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RAW fair 2013 – my thoughts

Posted on
28. May, 2013

For quite some time now, Britain’s capital has also been one of the world’s capital of natural wines movement (organically or biodynamically grown). Many bars and restaurants in London have excellent natural wines on their wine lists. Some of those are: AntidoteBrawnTerroirsGreen&Blue40 Maltby StreetSt. JohnHibiscusDucksoupTom AikensHampshire HogElliot’s cafe  … and many others – from very simple places to “haute cousine” restaurants. 40 Maltby Street is a simple, but great place, run by one of the British natural wines importers – Gergovie Wines. They hosted very nice tasting on Saturday, May 18 with good selection of wines, including Čotar and Klinec from Slovenia.  Barranco Oscuro wines from Sierra de la Contraviesa-Alpujarra over Granada, Andalusia, Spain, were amazing discovery for me. Their vineyards are apparently the highest (altitude) in Europe, climbing up to 1368 m above sea. Valenzuela family produces truly fine wines (sparkling, white, rosé and red), with amazing elegance and harmony, concentration on nose and palate (quite hard growing conditions), freshness (surprisingly nice acidity) and beautifully rounded tannins in case of red wines. International as well as local varieties can be found on the estate. 

RAW fair, was first organized last year, by Isabelle Legeron, MW and her team. It’s the biggest natural wine festival in London, possibly even in Europe. The second edition took place on May 19 and 20. Over 170 artisan wine growers offered about 600 wines for tasting. The wines, which are a result of organic or biodynamic work in a vineyard (no use of chemical herbicides, pesticides, artificial fertilizers, no irrigation…), the wines where minimal interventions are being used during vinification process, meaning nothing has been taken out and nothing has been added, except minimum quantity of sulfur (SO2) or in some cases none. Growers arrived from Australia, Austria, Canada, Chile, Croatia, Czech Republic, France, Georgia, Germany, Hungary, Italy, New Zealand, Portugal, South Africa, Spain, Switzerland, UK and Slovenia. My country missed excellent opportunity to present its culinary gems beside our wines. One hour presentation was planned and announced, but organizers (Slovenian Tourism Organization, embassy??) screwed up totally, so we (Slovenes) got embarrassed big time, instead of being proud of our homeland. Luckily, as usually, we were very decently presented by our vignerons: Klinec, Čotar, Nando, Štekar, Batič, Klabjan and Mlečnik. I’d hear nothing but compliments, coming from people from all over the globe, regarding our wines, both on Sunday, which was open for general public as well as Monday, which was “trade” visitors day (oenologists, importers, distributors, restaurateurs, journalists, bloggers…). In my opinion, Vitovska from Čotar is one of the best slovenian white (macerated) wines, but there were great white macerations coming out of hands of other Slovenes as well. Some of them, like Nando Eugen belo, 2008, Klinec Rebula 2009, Mlečnik Sauvignonasse 2009, Batič Pinot Gris 2011 were still very young and need another year or two in the bottle, but there is no doubt – the guys know their job very well and they do it on the highest level. You love chardonnay? Mlečnik presented 2008 vintage, already magnificent, with great ageing potential. I must mention Slovenes from italian side. Terpin, Radikon and Bensa (La Castellada) were on the RAW this year. No special presentations and comments are necessary. Wines are great.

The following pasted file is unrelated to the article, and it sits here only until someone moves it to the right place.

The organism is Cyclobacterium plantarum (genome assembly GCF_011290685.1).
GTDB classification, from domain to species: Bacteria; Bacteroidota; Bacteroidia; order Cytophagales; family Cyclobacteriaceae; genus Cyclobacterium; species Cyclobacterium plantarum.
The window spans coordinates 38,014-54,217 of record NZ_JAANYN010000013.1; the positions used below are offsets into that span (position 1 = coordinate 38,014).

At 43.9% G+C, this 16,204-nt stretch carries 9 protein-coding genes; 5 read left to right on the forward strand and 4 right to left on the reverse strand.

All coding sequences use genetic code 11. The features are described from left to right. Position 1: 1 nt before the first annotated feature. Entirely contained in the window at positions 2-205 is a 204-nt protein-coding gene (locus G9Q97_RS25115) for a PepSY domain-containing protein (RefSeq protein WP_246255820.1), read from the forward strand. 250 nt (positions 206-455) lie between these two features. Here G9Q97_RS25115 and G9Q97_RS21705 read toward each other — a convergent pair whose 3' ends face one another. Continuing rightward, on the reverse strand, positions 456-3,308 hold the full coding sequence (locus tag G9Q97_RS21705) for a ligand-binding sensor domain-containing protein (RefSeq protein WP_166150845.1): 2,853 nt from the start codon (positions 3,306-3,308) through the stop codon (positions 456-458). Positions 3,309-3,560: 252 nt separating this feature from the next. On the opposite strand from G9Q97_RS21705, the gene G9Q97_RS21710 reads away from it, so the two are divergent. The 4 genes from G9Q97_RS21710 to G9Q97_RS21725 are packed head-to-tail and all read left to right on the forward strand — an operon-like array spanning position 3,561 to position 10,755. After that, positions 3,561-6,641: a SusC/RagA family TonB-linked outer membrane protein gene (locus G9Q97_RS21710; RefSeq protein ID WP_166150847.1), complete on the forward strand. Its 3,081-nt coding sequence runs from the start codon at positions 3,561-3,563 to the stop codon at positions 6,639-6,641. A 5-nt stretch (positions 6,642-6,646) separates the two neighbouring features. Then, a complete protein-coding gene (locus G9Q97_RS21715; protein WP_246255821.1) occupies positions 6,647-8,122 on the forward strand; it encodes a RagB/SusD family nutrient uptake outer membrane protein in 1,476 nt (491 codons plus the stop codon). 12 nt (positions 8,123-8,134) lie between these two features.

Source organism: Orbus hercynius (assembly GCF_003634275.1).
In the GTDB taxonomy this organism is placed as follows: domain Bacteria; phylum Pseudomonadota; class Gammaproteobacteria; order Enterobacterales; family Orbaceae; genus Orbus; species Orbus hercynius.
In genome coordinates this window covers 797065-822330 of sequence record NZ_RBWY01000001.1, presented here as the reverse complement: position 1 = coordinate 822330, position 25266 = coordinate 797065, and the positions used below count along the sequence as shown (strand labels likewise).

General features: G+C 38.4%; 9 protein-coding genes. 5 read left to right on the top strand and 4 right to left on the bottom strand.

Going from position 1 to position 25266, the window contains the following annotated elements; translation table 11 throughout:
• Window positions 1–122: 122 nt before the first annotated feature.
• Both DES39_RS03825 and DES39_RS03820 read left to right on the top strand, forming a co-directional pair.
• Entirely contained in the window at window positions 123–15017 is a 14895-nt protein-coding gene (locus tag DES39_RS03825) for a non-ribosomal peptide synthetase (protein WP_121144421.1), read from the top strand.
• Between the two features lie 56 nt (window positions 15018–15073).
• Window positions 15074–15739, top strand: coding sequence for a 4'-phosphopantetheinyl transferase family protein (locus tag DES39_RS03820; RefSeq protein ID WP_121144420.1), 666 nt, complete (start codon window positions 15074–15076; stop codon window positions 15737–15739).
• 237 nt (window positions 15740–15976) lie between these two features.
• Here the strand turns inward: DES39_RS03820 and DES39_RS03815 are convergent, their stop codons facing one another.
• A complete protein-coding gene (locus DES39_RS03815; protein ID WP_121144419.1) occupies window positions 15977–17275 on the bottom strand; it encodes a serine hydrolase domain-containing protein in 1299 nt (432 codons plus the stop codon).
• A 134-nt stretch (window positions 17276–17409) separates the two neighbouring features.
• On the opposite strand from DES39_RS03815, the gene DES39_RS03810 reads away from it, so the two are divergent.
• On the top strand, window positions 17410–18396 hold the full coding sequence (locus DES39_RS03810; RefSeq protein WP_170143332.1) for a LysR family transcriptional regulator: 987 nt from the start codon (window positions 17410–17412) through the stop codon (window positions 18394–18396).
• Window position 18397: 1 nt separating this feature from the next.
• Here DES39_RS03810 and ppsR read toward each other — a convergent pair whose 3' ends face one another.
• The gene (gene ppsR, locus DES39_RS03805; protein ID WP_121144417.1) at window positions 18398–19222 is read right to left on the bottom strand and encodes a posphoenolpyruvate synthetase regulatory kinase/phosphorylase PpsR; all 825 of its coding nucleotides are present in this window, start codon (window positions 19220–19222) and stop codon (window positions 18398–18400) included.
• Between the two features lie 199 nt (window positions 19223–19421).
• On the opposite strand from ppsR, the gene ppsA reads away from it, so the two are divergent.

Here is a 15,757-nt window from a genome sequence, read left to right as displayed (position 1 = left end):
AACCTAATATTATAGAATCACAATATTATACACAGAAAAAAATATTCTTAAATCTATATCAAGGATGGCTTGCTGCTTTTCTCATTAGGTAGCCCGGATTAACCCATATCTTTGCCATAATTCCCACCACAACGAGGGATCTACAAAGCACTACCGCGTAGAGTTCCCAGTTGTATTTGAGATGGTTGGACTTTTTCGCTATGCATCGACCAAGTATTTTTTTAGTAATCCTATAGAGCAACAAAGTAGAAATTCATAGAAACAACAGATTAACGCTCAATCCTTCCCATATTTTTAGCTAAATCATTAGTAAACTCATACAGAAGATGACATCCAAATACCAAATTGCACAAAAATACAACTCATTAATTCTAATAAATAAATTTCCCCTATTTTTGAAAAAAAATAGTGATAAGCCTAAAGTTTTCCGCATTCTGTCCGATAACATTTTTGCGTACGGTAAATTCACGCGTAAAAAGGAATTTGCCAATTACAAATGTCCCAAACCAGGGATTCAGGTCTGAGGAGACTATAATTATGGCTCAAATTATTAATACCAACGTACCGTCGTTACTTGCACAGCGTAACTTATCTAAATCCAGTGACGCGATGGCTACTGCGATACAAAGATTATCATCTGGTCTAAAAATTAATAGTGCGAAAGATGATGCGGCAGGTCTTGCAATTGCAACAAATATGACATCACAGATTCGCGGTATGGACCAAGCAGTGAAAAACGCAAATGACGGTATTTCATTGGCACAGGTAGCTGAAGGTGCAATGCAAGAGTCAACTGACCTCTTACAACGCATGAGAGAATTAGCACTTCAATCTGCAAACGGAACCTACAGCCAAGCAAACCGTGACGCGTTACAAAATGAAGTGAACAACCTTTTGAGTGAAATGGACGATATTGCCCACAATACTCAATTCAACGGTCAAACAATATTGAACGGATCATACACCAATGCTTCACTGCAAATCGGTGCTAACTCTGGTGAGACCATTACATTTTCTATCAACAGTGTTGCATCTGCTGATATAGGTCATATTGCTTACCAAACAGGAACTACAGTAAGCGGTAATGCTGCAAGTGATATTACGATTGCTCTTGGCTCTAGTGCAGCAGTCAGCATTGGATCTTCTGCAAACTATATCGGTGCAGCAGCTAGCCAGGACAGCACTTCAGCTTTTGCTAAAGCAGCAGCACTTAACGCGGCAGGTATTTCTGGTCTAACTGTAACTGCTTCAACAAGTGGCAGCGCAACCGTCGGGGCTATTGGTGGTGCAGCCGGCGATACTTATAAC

– Mlečnik, Chardonnay 2008 –

mlečnik_chardonnay_2008 

There were maybe a couple of dozen growers more last year, but also quite some wines which should never be there. Faults and bad quality were just too obvious.  Big improvement on that field this year, which shows growers are getting better at what they do on one side, but there was probably also more strict previous control from organizers on the other side. That’s my opinion of course, based on tasting about 200 samples, which would be something like one third. 

– RAW fair 2013 –

RAW_2013